Bo Diddly

tying and fishing palmered flies



What can I tell you about the Bo Diddly? Well not a great deal as until very recently it was a hackled wet fly pattern that I’d never even heard of! Discovering new patterns is always fascinating and despite knowing hundreds of patterns there are always many, many, undiscovered patterns out there just waiting for us to find. I always enjoy discovering new patterns and I came across this one in my recent purchase of George Barron’s book: At The End of The Line. In the book he tells us that the pattern is a variant of the Red Arrow wet fly pattern and I get that. What I didn’t realise however was that the Red Arrow and the Bo Diddly both have a few turns of badger hen hackle separating the rear and forward bodies, right in the middle of the fly. ‘That is interesting!’ I thought. I quite like the effect of this mid-way hackle. Does that make it a palmered hackle wet fly? Does it matter? Probably not. I do not mind if the trout don’t.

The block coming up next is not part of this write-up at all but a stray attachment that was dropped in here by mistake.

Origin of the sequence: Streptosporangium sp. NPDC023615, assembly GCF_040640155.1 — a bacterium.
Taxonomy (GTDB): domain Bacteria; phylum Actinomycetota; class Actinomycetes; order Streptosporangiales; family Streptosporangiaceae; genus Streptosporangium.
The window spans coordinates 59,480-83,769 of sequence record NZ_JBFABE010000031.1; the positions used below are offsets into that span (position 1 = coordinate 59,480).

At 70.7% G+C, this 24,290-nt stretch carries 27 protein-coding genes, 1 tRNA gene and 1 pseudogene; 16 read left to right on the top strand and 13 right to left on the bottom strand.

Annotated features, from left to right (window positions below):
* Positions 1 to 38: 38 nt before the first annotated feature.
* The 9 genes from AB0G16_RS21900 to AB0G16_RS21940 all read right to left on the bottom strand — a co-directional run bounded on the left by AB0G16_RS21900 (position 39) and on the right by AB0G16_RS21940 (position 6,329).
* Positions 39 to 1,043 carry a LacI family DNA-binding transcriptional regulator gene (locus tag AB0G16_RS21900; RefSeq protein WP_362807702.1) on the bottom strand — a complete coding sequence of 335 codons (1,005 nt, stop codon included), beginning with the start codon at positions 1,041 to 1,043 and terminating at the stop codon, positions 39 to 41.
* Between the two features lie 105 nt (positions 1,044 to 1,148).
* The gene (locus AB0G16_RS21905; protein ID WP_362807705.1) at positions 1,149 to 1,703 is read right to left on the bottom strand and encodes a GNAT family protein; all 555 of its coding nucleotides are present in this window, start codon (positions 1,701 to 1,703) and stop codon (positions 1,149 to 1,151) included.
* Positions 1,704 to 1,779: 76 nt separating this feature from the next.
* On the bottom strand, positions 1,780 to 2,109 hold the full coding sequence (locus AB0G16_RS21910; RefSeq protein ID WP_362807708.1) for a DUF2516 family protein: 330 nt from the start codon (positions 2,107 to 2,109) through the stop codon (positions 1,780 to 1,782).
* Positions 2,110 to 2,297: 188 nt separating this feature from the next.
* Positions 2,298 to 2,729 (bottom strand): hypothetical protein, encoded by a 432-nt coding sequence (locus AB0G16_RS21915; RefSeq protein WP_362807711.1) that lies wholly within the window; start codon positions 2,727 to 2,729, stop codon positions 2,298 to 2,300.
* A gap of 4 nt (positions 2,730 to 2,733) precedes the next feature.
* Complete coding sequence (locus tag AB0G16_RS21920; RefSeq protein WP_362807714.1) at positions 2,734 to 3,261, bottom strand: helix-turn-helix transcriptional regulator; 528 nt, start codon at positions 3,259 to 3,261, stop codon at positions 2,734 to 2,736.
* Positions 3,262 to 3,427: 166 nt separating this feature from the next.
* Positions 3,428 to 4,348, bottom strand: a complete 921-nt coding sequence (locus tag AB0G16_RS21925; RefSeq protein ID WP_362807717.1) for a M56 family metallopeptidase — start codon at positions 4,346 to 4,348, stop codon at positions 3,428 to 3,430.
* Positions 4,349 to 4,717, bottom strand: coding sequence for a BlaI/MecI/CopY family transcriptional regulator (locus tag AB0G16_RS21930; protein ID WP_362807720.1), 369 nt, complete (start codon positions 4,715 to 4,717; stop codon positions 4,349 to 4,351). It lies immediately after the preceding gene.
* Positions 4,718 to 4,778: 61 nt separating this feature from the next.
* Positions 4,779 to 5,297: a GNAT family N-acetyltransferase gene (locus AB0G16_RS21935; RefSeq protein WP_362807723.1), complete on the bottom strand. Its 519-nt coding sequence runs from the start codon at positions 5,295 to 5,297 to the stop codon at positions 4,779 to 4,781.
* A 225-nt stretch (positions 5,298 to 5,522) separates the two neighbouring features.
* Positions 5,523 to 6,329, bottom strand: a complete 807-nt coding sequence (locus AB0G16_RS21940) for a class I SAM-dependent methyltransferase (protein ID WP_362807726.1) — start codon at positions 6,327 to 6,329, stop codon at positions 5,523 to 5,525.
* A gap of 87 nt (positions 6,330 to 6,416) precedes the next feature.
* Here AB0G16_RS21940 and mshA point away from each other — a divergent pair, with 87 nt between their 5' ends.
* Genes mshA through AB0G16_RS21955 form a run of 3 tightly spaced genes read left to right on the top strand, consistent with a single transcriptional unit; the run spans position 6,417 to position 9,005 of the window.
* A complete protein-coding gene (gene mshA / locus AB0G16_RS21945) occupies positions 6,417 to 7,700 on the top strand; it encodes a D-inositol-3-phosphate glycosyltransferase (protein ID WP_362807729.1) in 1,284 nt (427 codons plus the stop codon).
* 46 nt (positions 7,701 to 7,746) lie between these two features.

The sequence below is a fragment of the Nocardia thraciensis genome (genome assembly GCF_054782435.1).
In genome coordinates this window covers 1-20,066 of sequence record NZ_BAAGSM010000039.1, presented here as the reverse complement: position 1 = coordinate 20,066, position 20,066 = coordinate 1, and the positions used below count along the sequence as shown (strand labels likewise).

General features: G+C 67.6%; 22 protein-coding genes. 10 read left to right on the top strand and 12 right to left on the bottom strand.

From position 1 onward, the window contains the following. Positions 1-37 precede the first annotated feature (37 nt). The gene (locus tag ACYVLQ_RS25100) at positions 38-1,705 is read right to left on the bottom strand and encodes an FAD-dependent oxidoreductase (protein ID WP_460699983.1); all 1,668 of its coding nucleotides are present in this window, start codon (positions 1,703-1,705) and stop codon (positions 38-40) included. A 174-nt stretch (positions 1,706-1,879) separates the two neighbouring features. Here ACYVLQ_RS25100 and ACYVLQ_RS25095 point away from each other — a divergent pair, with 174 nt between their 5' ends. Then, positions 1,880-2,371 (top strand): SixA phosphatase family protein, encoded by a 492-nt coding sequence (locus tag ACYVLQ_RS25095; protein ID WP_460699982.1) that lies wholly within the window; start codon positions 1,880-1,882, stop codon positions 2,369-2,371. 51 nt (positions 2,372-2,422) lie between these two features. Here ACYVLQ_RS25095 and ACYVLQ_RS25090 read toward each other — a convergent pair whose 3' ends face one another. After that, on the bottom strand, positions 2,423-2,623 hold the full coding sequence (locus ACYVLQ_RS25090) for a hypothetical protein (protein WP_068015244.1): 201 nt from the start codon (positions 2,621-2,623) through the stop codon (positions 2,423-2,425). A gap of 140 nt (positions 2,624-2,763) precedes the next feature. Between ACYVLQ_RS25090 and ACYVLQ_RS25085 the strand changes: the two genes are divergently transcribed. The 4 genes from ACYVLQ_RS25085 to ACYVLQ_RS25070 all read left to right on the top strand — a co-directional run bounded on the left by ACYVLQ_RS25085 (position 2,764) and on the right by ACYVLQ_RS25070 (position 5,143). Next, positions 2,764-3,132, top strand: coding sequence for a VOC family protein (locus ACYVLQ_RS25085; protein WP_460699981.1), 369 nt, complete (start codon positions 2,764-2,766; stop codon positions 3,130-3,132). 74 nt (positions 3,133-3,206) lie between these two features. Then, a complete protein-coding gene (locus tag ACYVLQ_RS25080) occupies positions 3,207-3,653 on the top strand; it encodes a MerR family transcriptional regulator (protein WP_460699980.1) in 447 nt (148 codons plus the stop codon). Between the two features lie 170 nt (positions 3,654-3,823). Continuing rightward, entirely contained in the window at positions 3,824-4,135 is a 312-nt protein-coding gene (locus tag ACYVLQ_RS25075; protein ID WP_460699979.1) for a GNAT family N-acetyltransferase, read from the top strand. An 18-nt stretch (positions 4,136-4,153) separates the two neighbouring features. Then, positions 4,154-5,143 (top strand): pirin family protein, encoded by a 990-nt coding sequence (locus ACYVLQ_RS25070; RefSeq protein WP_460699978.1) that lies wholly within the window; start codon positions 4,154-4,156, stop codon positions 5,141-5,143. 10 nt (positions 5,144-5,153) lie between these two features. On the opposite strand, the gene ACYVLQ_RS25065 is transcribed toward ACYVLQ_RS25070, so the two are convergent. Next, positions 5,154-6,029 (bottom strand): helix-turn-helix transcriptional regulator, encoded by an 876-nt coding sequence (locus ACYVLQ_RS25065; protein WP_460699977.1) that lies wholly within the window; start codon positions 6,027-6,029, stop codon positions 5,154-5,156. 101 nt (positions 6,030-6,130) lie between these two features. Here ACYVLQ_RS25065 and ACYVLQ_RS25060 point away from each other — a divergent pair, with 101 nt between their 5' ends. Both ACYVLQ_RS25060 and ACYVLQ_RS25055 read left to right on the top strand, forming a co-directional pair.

The dressing itself is more complex than I usually incorporate into my patterns and to be honest it was quite nice tying a slightly more complex fly using a range of materials. Firstly, there is a silver tinsel tag, a lower tail of pheasant tippets and an upper one of pheasant crest, a silver wire rib, rear body of red dubbing and a forward body of sooty olive dubbing both split in the middle with a few turns of that badger hen hackle and finally the greenwell/furnace hen collar hackle. In the book it lists the pattern as consisting of a junglecock wing, but in the photograph of the pattern it doesn’t seem to show this wing so I just left it out. It is an interesting pattern, junglecock or not. I will certainly give it a swim next season and see how it performs.

Will it be Bo Diddly for me or diddly squat? I will just have to wait and see… - palmered hackle wet fly - Bo Diddly

Bo Diddly – Tag: silver tinsel Tail (under): pheasant tippet Tail (over): pheasant crest Body (rear): scarlet SLF Body (front): soofty olive SLF Palmer Hackle: badger hen (between rear and front body) Rib: silver wire Hackle: furnace hen

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